Published by Clarion Books on August 7, 2018
Series: Mechanica #0.5
Genres: Young Adult, retelling, Fantasy & Magic
Source: Paperback ARC from Publisher
When sixteen-year-old Sylvie’s brother takes over management of their family’s vast estates, Sylvie feels powerless to stop his abuse of the local commoners. Her dearest friend asks her to run away to the woods with him, and soon a host of other villagers join them. Together, they form their own community and fight to right the wrongs perpetrated by the king and his noblemen.
The Forest Queen is a young adult fantasy retelling by Betsy Cornwell. It is labeled as being book 0.5 in the Mechanica series. While I have not read Mechanica, I believe this is a standalone story that is set in the same world. Mechanica is a retelling of Cinderella but The Forest Queen is a female retelling of Robin Hood. I loved that Robin Hood was in fact our main character, Sylvie. In fact, the Forest Queen has a very strong female empowerment vibe throughout. I enjoyed The Forest Queen. I am a fan of the tale of Robin Hood and I thought the Forest Queen provided a new spin on that story. That being said, while I liked this book, it didn’t completely blow me away. It was a good novel, but something stopped me from completely falling in love with it.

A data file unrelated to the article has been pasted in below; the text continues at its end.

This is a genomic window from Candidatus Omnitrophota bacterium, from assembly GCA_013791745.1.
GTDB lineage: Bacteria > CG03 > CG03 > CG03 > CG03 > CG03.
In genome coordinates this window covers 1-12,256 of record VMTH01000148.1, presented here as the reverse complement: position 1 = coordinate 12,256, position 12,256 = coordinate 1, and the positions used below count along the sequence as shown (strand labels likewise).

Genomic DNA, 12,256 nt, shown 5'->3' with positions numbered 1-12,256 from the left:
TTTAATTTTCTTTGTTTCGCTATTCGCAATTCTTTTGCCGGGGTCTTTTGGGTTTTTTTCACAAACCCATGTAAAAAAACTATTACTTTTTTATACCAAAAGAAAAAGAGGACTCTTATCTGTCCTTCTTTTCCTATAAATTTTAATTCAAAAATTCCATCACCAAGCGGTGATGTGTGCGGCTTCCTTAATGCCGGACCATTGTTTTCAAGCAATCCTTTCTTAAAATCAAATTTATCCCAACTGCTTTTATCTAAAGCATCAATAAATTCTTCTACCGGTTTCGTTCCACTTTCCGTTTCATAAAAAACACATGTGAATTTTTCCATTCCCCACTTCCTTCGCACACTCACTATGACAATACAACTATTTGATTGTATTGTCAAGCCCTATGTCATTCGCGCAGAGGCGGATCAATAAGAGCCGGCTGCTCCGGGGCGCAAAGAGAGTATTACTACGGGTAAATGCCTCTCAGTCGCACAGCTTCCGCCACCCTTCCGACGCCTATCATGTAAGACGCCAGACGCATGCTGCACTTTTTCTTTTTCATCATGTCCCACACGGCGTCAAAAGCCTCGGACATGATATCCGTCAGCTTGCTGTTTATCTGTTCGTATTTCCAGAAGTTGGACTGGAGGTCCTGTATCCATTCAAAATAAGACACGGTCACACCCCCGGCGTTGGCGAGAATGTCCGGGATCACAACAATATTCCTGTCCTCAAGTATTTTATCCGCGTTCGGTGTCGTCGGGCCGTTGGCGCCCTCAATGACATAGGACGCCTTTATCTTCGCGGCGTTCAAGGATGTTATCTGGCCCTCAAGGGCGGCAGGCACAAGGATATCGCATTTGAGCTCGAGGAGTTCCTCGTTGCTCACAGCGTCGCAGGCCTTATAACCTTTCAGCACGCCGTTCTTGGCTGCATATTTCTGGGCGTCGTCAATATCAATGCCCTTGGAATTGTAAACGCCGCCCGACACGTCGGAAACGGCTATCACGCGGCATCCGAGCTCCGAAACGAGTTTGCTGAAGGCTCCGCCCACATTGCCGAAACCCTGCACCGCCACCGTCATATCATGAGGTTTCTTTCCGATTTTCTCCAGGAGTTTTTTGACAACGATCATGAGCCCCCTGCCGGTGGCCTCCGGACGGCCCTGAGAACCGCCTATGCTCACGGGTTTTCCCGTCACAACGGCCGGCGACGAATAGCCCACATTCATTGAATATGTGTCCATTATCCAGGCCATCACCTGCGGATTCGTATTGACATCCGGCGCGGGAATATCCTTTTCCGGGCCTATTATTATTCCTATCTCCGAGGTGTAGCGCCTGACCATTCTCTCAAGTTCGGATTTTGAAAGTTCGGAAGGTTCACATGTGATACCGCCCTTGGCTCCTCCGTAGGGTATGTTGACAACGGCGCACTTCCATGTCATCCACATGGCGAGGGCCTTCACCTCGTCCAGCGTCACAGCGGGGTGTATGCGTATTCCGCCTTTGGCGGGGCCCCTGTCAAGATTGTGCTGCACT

In the Forest Queen we meet Sylvie and her brother John. I got the impression that Sylvie and her brother John used to be pretty close, but I never really felt any of the effects of their previous closeness. John was every bit the tyrannical sheriff, and I didn’t feel like he had a ton of depth. But Sylvie was a great character. I liked seeing her and her friends band together to rid their town of inequality and social injustice. I also liked her friends, Bird and Little Jane. They made a good group, and I would have liked to see more form them as a whole. The plot of the Forest Queen was very intriguing to me, but because of the short length of the novel, we didn’t have enough time to delve into the level of depth I was hoping for on the character side or plot detail side.
I can see this book being perfect for young adult readers who want a quick read and who love retellings. The gender swap for Robin Hood is an idea I am really into and I enjoyed the way Betsy Cornwell told this retelling. I enjoyed The Forest Queen but ultimately it was over too quickly for me to fully fall in love. If you are looking for a retelling that you can read in one sitting, check out The Forest Queen.
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